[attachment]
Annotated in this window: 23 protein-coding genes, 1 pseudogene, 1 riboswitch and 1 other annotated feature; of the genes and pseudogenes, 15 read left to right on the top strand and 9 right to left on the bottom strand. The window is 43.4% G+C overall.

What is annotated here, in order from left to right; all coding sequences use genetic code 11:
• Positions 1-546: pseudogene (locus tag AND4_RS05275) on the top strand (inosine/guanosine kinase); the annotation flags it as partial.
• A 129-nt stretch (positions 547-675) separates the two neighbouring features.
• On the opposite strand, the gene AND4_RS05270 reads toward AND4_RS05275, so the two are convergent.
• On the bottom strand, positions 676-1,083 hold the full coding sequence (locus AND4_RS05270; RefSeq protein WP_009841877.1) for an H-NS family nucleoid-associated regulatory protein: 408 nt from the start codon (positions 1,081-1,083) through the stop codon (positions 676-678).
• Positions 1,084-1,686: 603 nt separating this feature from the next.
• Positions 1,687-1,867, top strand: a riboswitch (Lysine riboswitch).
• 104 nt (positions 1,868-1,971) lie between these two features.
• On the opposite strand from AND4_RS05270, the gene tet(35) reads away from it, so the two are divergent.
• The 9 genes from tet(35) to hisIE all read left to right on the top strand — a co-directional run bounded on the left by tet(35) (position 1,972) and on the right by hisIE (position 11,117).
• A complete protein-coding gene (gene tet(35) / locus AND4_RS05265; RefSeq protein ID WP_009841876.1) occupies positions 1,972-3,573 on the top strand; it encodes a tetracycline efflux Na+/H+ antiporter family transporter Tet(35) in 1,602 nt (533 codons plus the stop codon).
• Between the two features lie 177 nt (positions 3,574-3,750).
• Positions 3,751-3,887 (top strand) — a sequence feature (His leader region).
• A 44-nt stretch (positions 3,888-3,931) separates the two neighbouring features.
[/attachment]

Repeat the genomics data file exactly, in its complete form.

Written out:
Annotated in this window: 23 protein-coding genes, 1 pseudogene, 1 riboswitch and 1 other annotated feature; of the genes and pseudogenes, 15 read left to right on the top strand and 9 right to left on the bottom strand. The window is 43.4% G+C overall.

What is annotated here, in order from left to right; all coding sequences use genetic code 11:
• Positions 1-546: pseudogene (locus tag AND4_RS05275) on the top strand (inosine/guanosine kinase); the annotation flags it as partial.
• A 129-nt stretch (positions 547-675) separates the two neighbouring features.
• On the opposite strand, the gene AND4_RS05270 reads toward AND4_RS05275, so the two are convergent.
• On the bottom strand, positions 676-1,083 hold the full coding sequence (locus AND4_RS05270; RefSeq protein WP_009841877.1) for an H-NS family nucleoid-associated regulatory protein: 408 nt from the start codon (positions 1,081-1,083) through the stop codon (positions 676-678).
• Positions 1,084-1,686: 603 nt separating this feature from the next.
• Positions 1,687-1,867, top strand: a riboswitch (Lysine riboswitch).
• 104 nt (positions 1,868-1,971) lie between these two features.
• On the opposite strand from AND4_RS05270, the gene tet(35) reads away from it, so the two are divergent.
• The 9 genes from tet(35) to hisIE all read left to right on the top strand — a co-directional run bounded on the left by tet(35) (position 1,972) and on the right by hisIE (position 11,117).
• A complete protein-coding gene (gene tet(35) / locus AND4_RS05265; RefSeq protein ID WP_009841876.1) occupies positions 1,972-3,573 on the top strand; it encodes a tetracycline efflux Na+/H+ antiporter family transporter Tet(35) in 1,602 nt (533 codons plus the stop codon).
• Between the two features lie 177 nt (positions 3,574-3,750).
• Positions 3,751-3,887 (top strand) — a sequence feature (His leader region).
• A 44-nt stretch (positions 3,888-3,931) separates the two neighbouring features.